Issued on • Modified
French press review 5 December 2016
What will happen in Italy now that Matteo Renzi has lost his referendum bid to streamline the political process? Could a new Italian government take the country out of Europe? The Austrian presidential win for Alexander Van der Bellen is hailed as good news for the old continent. And what sort of historical monument was Cuba's Fidel Castro?
Le Figaro gives pride of place to outgoing Italian prime minister Matteo Renzi, who has resigned in the wake of the referendum defeat yesterday of a constitutional reform intended to reduce the powers of the Italian Senate. Italy's chronic political instability has seen a succession of 60 governments since 1948.
The right-wing paper says the rejection of the reform is likely to make Italy even less attractive to investors, crucial at a time when several of the country's major banks are trying to recapitalise to cover their huge backlog of bad debts. Several French banks are understood to be up to their hind hocks supporting struggling Italian lenders.
Business daily La Tribune expects a busy and nervous day on the financial markets in the wake of the Italian no.
The anti-European economist Jacques Sapir, interviewed by Le Figaro, says the defeat of Renzi could well lead to the departure of Italy from the economic union and cause the implosion of the eurozone.
Austria votes against eurosceptical populism
At least the news from Austria is better. The Austrians were voting for a new president yesterday and they chose a Green pro-European one as opposed to a far-right one. Libération quotes one young Green voter as saying the country has chosen democracy against the anti-immigrant and Eurosceptical populism proposed by the defeated Norbert Hofer.
Catholic La Croix says the Austrian win for Alexander Van der Bellen is good news for Europe.
But let's remember that 46 percent of Austrian voters supported the far-right candidate and that the country is due to hold parliamentary elections in the course of 2018 at the latest.
Royal row follows minister's praise of Fidel Castro
The French environment minister, Ségolène Royal, is in a spot of bother for her praise of the late Cuban dictator Fidel Castro, according to Le Monde.
Speaking on Saturday in Santiago de Cuba, where she was representing the French government at Fidel's final send-off, Royal described Castro as a "historical monument", saying he had promoted religious freedom and allowed Cubans to reclaim control of their land, their lives and their destinies. She dismissed the frequent charges of human rights abuses against the Castro regime as "misinformation," insisting it was important to take the positive view.
The human rights organisation Amnesty International in its current report on Cuba says opponents of the regime, now headed by Fidel's younger brother, Raul, is guilty of the harrassment of opponents, using the security services and the courts against opposition figures.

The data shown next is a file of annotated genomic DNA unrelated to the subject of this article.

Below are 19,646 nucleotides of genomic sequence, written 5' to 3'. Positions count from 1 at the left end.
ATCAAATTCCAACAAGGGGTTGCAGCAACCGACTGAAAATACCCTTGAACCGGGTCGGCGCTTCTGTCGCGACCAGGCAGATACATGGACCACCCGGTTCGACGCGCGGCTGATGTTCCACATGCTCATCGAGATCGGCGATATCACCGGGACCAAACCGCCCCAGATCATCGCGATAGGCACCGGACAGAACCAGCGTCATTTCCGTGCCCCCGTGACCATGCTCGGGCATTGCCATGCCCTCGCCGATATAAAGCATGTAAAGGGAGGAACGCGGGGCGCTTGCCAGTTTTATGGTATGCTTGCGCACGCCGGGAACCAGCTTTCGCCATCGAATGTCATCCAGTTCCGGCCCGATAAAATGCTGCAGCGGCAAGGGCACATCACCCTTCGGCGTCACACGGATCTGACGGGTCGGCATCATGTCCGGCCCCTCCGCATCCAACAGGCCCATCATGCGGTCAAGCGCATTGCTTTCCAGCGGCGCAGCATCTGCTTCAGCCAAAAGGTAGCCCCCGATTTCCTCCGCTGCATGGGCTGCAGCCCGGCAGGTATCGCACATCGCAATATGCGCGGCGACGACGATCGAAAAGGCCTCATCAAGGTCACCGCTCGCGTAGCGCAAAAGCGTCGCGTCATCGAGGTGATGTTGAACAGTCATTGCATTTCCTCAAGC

At least 8,000 political arrests were carried out in the course of 2015 according to a local human rights group. The internet in Cuba is still controlled by the authorities, who filter information and block anti-government sites. Amnesty International has been banned from Cuba since 1990.
Royal has been criticised from all sides, including a blast from the National Front's Florian Philippot and the Socialist senator David Assouline. Assouline says France is world renowned for having drafted the declaration of human and citizens' rights, not for supporting dictators.
Alexis Tsipras, the Greek prime minister, was the only other European government representative at Fidel's funeral.
Stockholm's anti-sexist snow policy on the skids
Le Monde looks at the problem of sexist snowclearing in the Swedish capital, Stockholm. I kid you not.
Women tend, on average, to do more walking and cycling than men. The lads hop into their cars to drive to the office, while the girls push cartloads of kids to the crèche or cycle them to school. Women in Sweden are statistically more likely than men to suffer injuries in falls on icy ground.
So the city fathers and mothers in Stockholm decided last winter that they would give priority to clearing snow from the footpaths and cycle routes, and only then would they turn to the roads.
Unfortunately, last month's first snows in southern Sweden were the heaviest in 111 years - 40 centimetres fell in a few hours, totally paralysing the Stockholm ringroad, blocking school buses, leaving thousands of motorists stuck in their vehicles.
And, while all that was happening, city employees struggled to keep the footpaths and cycle routes open.
The leader of the Swedish conservative party, Anna Kinberg Batra, was scathing. "It isn't all a question of sex," she tweeted. "Especially snow. How is Swedish equality helped when the buses can't reach the schools?"
The ecology party mayor admits that they weren't ready for this year's surprise snowfall but insists that the policy of paths first, roads after is a good one because it's fairer to women.